Did this make you feel juicy? I’d love to hear about it! You can share any Mead Family Dental post with a “Like” on Facebook, a “+1″ on Google+ or you can even “Tweet” it with Twitter! All you need to do is hover over the heart shaped button next to the title of the post. Or you can leave a comment by clicking on the balloon shaped icon next to the title.
Every dentist has experienced it before. Patients refuse x-rays because they don’t want to be exposed to too much radiation. What is “too much radiation?” That’s a great question.
Medical professionals have been taught since the 1940’s that medical and dental imaging carries a tiny chance of increasing a person’s cancer risk, no matter how low the dose. The model that we were taught is called the “linear no-threshold model” (LNT) and it basically claims that any dose of radiation, no matter how small, carries an increased risk of causing cancer. As dentists, we are supposed to weigh this tiny (but not zero) increase in risk against the benefits of whatever x-ray image we wanted to see.
New research published in the American Journal of Clinical Oncology has re-evaluated the original research that we based the LNT model on and has found it to be unconvincing. The original research was performed by exposing fruit flies to various doses of radiation. The damage at each level was measured and the research made the assumption that there is no completely risk-free level of radiation.
In the LNT model, the well-established cancer-causing effects of high doses of radiation are extended downward in a straight line to very low doses. The LNT model assumes there is no safe dose of radiation, no matter how small. However, the human body has evolved the ability to repair damage from low-dose radiation that naturally occurs in the environment.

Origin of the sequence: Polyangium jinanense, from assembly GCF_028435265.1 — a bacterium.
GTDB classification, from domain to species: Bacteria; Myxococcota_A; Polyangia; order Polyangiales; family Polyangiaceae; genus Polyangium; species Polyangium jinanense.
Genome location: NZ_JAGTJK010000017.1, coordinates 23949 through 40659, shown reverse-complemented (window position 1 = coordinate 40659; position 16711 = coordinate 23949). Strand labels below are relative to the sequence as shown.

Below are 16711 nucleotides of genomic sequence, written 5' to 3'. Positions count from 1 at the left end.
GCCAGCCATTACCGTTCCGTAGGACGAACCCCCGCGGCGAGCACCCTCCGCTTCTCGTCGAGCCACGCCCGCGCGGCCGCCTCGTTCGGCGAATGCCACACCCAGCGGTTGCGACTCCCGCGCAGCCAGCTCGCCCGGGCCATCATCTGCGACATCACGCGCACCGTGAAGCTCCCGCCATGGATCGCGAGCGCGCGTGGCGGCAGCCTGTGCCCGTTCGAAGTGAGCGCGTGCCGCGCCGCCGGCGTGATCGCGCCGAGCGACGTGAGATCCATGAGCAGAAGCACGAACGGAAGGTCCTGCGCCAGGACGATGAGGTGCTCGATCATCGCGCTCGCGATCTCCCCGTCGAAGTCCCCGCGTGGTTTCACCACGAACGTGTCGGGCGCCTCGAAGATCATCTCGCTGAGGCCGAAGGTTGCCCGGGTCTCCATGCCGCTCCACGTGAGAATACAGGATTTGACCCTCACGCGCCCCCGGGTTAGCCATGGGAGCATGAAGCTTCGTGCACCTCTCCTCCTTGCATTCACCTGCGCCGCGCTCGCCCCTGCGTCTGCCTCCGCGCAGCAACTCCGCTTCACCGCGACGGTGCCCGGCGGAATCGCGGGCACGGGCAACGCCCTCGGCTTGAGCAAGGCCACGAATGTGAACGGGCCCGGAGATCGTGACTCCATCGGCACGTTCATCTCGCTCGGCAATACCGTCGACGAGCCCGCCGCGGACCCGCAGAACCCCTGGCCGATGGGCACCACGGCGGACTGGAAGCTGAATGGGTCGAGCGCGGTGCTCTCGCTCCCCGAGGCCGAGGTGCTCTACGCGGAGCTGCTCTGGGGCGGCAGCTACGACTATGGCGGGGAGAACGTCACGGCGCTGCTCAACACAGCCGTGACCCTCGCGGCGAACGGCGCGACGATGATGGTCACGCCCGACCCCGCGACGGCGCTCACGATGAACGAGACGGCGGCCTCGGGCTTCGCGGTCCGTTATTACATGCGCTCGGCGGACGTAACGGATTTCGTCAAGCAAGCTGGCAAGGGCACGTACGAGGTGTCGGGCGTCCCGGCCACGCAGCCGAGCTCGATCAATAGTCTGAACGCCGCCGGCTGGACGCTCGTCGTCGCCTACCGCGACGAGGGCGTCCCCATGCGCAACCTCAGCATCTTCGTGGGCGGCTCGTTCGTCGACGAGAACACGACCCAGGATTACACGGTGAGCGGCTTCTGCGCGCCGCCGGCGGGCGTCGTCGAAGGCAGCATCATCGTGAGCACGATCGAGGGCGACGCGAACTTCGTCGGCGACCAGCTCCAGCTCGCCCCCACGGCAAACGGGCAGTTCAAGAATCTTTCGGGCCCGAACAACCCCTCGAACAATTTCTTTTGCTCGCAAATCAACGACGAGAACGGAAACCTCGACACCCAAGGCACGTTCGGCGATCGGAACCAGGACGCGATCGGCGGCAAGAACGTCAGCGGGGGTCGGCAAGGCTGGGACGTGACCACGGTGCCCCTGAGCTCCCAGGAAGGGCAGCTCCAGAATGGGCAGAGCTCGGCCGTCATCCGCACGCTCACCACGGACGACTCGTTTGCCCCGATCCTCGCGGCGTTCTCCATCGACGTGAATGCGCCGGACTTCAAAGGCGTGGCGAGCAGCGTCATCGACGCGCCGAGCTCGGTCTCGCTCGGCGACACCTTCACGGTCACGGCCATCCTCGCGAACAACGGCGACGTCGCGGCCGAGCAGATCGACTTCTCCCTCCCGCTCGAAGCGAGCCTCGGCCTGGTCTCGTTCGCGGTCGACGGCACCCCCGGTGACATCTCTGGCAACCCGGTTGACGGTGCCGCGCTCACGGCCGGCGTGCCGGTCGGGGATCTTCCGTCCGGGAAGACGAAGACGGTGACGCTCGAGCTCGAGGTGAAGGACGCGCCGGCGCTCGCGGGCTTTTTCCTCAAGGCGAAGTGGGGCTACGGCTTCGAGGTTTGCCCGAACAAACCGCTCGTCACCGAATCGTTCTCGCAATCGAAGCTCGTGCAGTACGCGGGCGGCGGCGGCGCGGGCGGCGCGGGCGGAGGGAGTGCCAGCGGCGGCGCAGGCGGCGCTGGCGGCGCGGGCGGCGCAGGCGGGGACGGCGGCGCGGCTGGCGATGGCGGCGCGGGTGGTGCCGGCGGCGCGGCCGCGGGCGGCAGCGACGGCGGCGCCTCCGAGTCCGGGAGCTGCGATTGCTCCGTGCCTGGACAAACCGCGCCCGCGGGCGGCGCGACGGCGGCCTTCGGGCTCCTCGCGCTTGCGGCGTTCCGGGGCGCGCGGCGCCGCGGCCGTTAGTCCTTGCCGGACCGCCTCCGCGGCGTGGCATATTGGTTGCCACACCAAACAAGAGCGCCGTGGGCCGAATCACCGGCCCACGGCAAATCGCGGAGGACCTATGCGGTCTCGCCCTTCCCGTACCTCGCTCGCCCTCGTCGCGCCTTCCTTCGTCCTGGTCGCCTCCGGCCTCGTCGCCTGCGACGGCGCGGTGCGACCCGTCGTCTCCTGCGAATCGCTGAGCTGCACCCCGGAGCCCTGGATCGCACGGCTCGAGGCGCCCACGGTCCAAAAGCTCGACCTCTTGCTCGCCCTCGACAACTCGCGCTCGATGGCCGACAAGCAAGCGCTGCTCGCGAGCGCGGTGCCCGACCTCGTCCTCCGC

Basically, the radiation doses that were studied in the 40’s were much to high to extrapolate into low dose medical uses of radiation. We’ve based our concerns about x-ray radiation on doses that are much higher than those experienced by patients. The recent paper was specifically about CT scans, which actually have a much higher exposure to radiation than dental x-rays.
As a profession, dentistry has gone out of its way to expose patients to as little x-ray radiation as possible. But many patient still balk. The effectiveness of x-rays for dental diagnosis cannot be underestimated. But not only are they effective, current research suggests that they are completely safe.
Did this make you feel radiant? Do you feel relieved? I’d love to hear about it! You can share any Mead Family Dental post with a “Like” on Facebook, a “+1″ on Google+ or you can even “Tweet” it with Twitter! All you need to do is hover over the heart shaped button next to the title of the post. Or you can leave a comment by clicking on the balloon shaped icon next to the title.
I recently had a patient cancel her appointment at the last minute. This happens sometimes. It’s frustrating for a dentist or hygienist when we’ve set time aside for a patient and they don’t come. Usually there’s a good reason. In this case, no reason was given.
As I sometimes do…I took it personally. Why did this person choose not to have the treatment done that we discussed? What could I have done better?
This particular patient has been coming to our office for years. She is someone you might describe as “skeptical” of dental treatment. I suspect she had some bad dental experiences before I even came into the picture. She’s at least mildly phobic of dental treatment, too. However, I think she’s probably one of those people that believe that when I come in the room that I’m simply looking for work to do, probably to line my pockets.